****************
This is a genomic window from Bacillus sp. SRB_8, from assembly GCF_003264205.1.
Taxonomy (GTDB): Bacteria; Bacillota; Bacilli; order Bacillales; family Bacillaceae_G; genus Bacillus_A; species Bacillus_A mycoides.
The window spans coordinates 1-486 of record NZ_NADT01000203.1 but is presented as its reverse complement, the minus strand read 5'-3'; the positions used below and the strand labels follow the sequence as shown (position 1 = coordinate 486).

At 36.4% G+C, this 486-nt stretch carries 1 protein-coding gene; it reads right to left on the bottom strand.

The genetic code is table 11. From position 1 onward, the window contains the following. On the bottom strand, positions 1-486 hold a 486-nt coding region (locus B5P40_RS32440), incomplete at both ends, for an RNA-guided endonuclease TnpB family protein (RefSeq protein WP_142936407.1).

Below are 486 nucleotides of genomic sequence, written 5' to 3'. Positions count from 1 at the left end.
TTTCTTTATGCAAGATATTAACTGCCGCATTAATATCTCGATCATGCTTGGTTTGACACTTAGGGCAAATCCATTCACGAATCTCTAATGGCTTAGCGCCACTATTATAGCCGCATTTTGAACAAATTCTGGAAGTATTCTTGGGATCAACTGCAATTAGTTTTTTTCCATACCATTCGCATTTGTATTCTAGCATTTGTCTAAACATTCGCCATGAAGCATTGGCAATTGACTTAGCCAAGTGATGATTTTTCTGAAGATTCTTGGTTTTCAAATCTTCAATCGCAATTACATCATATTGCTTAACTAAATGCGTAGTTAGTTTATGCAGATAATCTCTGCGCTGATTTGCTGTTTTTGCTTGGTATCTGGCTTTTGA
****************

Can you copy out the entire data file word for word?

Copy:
This is a genomic window from Bacillus sp. SRB_8, from assembly GCF_003264205.1.
Taxonomy (GTDB): Bacteria; Bacillota; Bacilli; order Bacillales; family Bacillaceae_G; genus Bacillus_A; species Bacillus_A mycoides.
The window spans coordinates 1-486 of record NZ_NADT01000203.1 but is presented as its reverse complement, the minus strand read 5'-3'; the positions used below and the strand labels follow the sequence as shown (position 1 = coordinate 486).

At 36.4% G+C, this 486-nt stretch carries 1 protein-coding gene; it reads right to left on the bottom strand.

The genetic code is table 11. From position 1 onward, the window contains the following. On the bottom strand, positions 1-486 hold a 486-nt coding region (locus B5P40_RS32440), incomplete at both ends, for an RNA-guided endonuclease TnpB family protein (RefSeq protein WP_142936407.1).

Below are 486 nucleotides of genomic sequence, written 5' to 3'. Positions count from 1 at the left end.
TTTCTTTATGCAAGATATTAACTGCCGCATTAATATCTCGATCATGCTTGGTTTGACACTTAGGGCAAATCCATTCACGAATCTCTAATGGCTTAGCGCCACTATTATAGCCGCATTTTGAACAAATTCTGGAAGTATTCTTGGGATCAACTGCAATTAGTTTTTTTCCATACCATTCGCATTTGTATTCTAGCATTTGTCTAAACATTCGCCATGAAGCATTGGCAATTGACTTAGCCAAGTGATGATTTTTCTGAAGATTCTTGGTTTTCAAATCTTCAATCGCAATTACATCATATTGCTTAACTAAATGCGTAGTTAGTTTATGCAGATAATCTCTGCGCTGATTTGCTGTTTTTGCTTGGTATCTGGCTTTTGA